The British Virgin Islands (BVI) has been described as the “natural, neutral and advantageous forum for arbitration” – it facilitates the quick, relatively inexpensive resolution of disputes by arbitration, preserves party autonomy, and offers flexibility to parties.
BVI is a group of islands in The Eastern Caribbean and is a well-known, highly regarded offshore financial services centre and an integral part of the global economy. BVI is home to companies which are used globally in joint ventures as holding companies for succession planning, trusts, wealth management and a range of other purposes.
BVI parties are increasingly involved in arbitrations globally. They comprise approximately 4.8 per cent of London Court of International Arbitration (LCIA) arbitrations and are third in nationality at the Hong Kong International Arbitration Centre (HKIAC) after Hong Kong and Mainland China.
There are several factors which make BVI an attractive and advantageous jurisdiction for international commercial dispute resolution. BVI is a British Overseas Territory which has an elected House of Assembly, a Cabinet of Ministers and a Governor appointed by Her Majesty The Queen as her representative. It has a stable government, a strong judiciary and adheres to the rule of law. Its financial services industry is built on sustained public-private sector cooperation, a commitment to innovation in legislation, systems and procedures, robust regulation, and adherence to international best practices. Indeed, in some respects, BVI leads in these.
The judiciary is supportive of arbitration and is not interventionist. BVI’s courts have affirmed a pro arbitration stance in several decisions. Additionally, the structure of the BVI legal system assures parties a high degree of legal certainty. BVI is a common law jurisdiction and has a hierarchical court system. It is part of the Eastern Caribbean Supreme Court system that covers the nine countries and territories of the Organization of Eastern Caribbean States (OECS). The BVI High Court has Commercial, Civil and Criminal divisions. Appeals from the High Court lie to the Eastern Caribbean Court of Appeal which sits in panels of three judges. There is a route of appeal from the Court of Appeal to The Privy Council in London where the judges are the same judges as those of the Supreme Court of The United Kingdom.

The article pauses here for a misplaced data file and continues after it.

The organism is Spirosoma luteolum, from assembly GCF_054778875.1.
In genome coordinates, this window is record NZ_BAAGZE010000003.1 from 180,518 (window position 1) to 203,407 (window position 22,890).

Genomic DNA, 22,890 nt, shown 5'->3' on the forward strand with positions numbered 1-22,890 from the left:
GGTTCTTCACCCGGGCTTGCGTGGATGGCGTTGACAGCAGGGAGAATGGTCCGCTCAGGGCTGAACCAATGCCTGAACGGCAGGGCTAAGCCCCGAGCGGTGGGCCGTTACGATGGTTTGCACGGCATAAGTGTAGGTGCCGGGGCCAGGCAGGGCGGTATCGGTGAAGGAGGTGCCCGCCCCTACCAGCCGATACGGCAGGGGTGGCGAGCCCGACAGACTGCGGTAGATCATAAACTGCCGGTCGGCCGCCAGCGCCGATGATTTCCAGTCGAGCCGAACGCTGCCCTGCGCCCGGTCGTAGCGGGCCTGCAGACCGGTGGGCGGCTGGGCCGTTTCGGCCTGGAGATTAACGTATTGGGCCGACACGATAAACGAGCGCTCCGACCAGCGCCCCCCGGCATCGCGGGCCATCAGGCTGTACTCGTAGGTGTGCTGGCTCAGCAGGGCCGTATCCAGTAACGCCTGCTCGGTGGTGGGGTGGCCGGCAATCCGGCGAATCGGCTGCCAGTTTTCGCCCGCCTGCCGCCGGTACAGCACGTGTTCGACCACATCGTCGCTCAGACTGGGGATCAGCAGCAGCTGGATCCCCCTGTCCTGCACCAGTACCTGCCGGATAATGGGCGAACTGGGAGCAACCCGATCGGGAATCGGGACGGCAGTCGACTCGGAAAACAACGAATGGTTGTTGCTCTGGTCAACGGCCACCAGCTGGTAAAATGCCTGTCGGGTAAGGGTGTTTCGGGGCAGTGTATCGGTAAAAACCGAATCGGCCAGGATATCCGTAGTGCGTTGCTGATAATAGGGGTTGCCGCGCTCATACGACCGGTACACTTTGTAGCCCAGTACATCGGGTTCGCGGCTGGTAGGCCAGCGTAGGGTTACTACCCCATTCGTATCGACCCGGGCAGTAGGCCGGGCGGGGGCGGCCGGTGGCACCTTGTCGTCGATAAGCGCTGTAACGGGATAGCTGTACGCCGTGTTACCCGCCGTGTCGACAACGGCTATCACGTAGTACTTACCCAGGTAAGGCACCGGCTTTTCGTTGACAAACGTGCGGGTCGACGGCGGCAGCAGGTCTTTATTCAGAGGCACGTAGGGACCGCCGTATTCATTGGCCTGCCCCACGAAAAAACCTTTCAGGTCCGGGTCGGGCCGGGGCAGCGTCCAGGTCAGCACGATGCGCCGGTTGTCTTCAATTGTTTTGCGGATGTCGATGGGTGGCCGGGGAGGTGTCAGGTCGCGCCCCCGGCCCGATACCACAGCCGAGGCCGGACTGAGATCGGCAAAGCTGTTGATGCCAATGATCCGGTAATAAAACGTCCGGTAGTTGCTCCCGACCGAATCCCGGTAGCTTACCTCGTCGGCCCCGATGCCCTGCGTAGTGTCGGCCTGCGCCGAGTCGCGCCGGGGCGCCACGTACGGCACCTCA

On the strength of these and other factors, BVI has become a preeminent jurisdiction for commercial dispute resolution. The establishment of the Commercial Division of the High Court in 2009, often referred to as the BVI Commercial Court, enhanced the work which had been previously done in the Civil Division of the High Court, and the diverse and experienced BVI Commercial Bar continues to grow.
It was a logical step, and one consistent with the history and development of the financial services sector in BVI, that a comprehensive legal framework was put in place to widen the dispute resolution framework in BVI.
In 2013, the House of Assembly passed The Arbitration Act, 2013 (the Act). The Act came into force in 2014 and replaced the Arbitration Act, 1976.
Among the most salient features of the Act are that it adopts the UNCITRAL Model Law on International Commercial Arbitration (the Model Law), adopted by the UN Commission on 21st June 1985 as amended by the UN Commission on 7 July 2010. The full text is outlined in a Schedule to the Act. Not only does it adopt the Model Law but there is a methodology showing clearly where provisions of the Act divert from the Model Law. This is important as it gives clarity internationally to what the BVI offers and sets accurate expectations for parties and their advisors choosing BVI for arbitration.
The Act establishes The BVI International Arbitration Centre (BVI IAC) as an independent not-for-profit arbitral institution with the purpose of meeting the demands of the international business community for a neutral, impartial, efficient and reliable dispute resolution institution.
An important feature of the Act is that it provides for the grant of interim remedies. The Act gives jurisdiction to the BVI courts to consider applications for interim measures in respect of arbitral proceedings which have been, or are being commenced, outside BVI as well as in BVI.